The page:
David Mackenzie’s startling and brutal prison film Starred Up brilliantly upends genre conventions, offering the familiar glimpse into hell that one expects from this sort of milieu, but taking it a step further psychologically by focusing on a surprising, compelling father-son dynamic that comes off as one of the most disturbing displays of dysfunctional family bonding that I’ve ever seen. Jack O’Connell is riveting as a 19 year old violent offender who is “starred up” (or transferred) from juvenile detention to an adult facility, where he encounters any number of obstacles, including one he never expected – meeting his estranged and unstable father behind bars, played by the amazingly skeevy Ben Mendelsohn, who has fast become one of my absolute favorite actors. This is a violent movie, both physically and emotionally, and O’Connell lets it all hang out in more ways than one; similar to Tom Hardy’s transformative work in Bronson, this is a film that required intense physical dedication at all times, and O’Connell burns up the screen with charisma and rage to spare.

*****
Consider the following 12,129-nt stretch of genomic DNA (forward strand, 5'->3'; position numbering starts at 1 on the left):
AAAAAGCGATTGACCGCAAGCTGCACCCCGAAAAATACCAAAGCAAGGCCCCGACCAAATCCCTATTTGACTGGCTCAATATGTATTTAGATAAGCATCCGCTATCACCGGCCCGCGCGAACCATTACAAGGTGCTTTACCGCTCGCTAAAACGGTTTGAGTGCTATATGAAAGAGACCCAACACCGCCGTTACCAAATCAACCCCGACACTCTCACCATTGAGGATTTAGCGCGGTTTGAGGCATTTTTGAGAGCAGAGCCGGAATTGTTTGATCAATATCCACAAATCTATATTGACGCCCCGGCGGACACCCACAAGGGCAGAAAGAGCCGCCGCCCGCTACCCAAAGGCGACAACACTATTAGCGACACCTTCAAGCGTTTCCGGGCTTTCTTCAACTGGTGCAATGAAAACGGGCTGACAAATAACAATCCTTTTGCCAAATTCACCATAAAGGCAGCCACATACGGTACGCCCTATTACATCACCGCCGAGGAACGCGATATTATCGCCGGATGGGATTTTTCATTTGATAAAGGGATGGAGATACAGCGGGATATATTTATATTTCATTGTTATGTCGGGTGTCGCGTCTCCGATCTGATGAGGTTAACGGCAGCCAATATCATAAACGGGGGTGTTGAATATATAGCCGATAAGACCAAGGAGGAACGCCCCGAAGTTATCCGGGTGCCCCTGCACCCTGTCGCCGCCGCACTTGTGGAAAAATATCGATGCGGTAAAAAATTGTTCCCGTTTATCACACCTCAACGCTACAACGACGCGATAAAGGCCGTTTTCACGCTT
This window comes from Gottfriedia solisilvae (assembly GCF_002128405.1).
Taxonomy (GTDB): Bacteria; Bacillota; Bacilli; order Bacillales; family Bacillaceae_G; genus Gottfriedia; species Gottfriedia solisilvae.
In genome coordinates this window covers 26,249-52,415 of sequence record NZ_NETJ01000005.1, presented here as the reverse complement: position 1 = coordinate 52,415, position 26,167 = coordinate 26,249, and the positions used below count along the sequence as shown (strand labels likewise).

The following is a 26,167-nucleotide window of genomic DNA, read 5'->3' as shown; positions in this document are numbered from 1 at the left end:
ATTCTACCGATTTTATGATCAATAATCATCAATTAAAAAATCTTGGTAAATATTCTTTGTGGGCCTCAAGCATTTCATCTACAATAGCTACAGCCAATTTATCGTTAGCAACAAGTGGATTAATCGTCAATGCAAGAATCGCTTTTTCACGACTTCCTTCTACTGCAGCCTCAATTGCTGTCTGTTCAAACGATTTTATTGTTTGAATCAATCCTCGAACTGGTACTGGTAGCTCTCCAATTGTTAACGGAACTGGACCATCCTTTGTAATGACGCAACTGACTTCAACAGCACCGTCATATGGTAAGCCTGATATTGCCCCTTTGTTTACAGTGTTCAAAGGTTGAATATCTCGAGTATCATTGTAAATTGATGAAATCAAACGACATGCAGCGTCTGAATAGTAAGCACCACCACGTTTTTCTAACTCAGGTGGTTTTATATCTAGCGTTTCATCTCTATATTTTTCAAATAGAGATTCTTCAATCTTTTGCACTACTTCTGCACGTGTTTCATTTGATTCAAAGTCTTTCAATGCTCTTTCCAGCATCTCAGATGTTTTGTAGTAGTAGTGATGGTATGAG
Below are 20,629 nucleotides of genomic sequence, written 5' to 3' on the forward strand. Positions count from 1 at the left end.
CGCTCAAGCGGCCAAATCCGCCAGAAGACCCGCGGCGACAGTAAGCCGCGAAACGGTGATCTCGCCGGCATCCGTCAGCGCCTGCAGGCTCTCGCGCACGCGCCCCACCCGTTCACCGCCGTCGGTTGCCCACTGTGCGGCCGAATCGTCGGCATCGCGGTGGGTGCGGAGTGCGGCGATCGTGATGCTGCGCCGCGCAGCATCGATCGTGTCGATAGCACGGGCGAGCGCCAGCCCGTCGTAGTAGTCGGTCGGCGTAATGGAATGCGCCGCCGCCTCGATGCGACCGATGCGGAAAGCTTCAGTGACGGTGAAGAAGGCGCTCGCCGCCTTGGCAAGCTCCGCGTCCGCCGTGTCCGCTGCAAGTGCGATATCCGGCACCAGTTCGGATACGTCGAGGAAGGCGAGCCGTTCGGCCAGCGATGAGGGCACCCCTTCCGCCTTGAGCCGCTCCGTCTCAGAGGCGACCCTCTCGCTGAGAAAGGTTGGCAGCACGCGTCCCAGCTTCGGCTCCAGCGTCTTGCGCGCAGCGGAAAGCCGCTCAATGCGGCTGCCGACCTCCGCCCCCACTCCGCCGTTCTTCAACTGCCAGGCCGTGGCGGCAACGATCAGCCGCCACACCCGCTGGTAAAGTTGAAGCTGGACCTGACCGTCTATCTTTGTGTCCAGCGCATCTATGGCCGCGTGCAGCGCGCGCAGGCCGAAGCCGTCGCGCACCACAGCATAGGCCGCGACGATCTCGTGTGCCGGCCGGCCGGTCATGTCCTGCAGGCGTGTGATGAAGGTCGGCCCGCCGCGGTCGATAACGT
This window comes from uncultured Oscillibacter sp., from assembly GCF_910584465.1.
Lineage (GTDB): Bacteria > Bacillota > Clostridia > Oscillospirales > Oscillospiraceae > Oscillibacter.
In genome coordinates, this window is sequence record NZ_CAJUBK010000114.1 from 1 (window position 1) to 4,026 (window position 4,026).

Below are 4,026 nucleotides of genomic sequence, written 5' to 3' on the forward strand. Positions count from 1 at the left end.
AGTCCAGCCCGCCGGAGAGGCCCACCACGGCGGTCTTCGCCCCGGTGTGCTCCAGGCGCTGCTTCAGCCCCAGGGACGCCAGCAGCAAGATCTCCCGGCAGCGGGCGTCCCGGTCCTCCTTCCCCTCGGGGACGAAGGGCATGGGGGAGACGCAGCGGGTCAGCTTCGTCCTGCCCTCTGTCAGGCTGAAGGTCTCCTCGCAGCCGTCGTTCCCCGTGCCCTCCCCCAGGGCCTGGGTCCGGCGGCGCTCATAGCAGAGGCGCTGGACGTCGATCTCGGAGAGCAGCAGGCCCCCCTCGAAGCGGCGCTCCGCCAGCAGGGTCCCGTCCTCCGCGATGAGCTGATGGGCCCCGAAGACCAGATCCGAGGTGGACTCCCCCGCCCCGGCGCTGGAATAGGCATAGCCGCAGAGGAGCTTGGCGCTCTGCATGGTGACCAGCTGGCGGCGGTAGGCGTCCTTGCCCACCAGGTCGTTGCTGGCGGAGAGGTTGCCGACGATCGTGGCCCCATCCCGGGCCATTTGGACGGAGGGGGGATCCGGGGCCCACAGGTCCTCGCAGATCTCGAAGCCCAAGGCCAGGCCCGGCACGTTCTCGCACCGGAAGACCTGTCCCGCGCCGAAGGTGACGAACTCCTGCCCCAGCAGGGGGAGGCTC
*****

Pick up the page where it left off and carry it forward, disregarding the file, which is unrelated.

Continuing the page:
Mendelsohn, who has essayed some of the most memorable cinematic creeps in recent memory (Animal Kingdom, Killing them Softly, The Place Beyond the Pines, Blacksea, the Netflix series Bloodline), is again beyond engrossing to watch, his every move worth studying, as he creates a tragic and bizarrely sympathetic portrait of a man who will never be able to make things better for himself or his son. Rupert Friend, so good as Quinn on Homeland, is a prison therapist who attempts to help O’Connell and a variety of other inmates. The tightly wound script was written by Jonathan Asser, who based the story on his experiences as a prisoner rehab specialist. Mackenzie’s direction is crisp and clean, with a stylish but un-showy style that relies more on exacting camera placement than overt tricks and flourishes. The economical and compact editing only helps to ramp up the tension from scene to scene. This is excellent, truly hard-hitting stuff.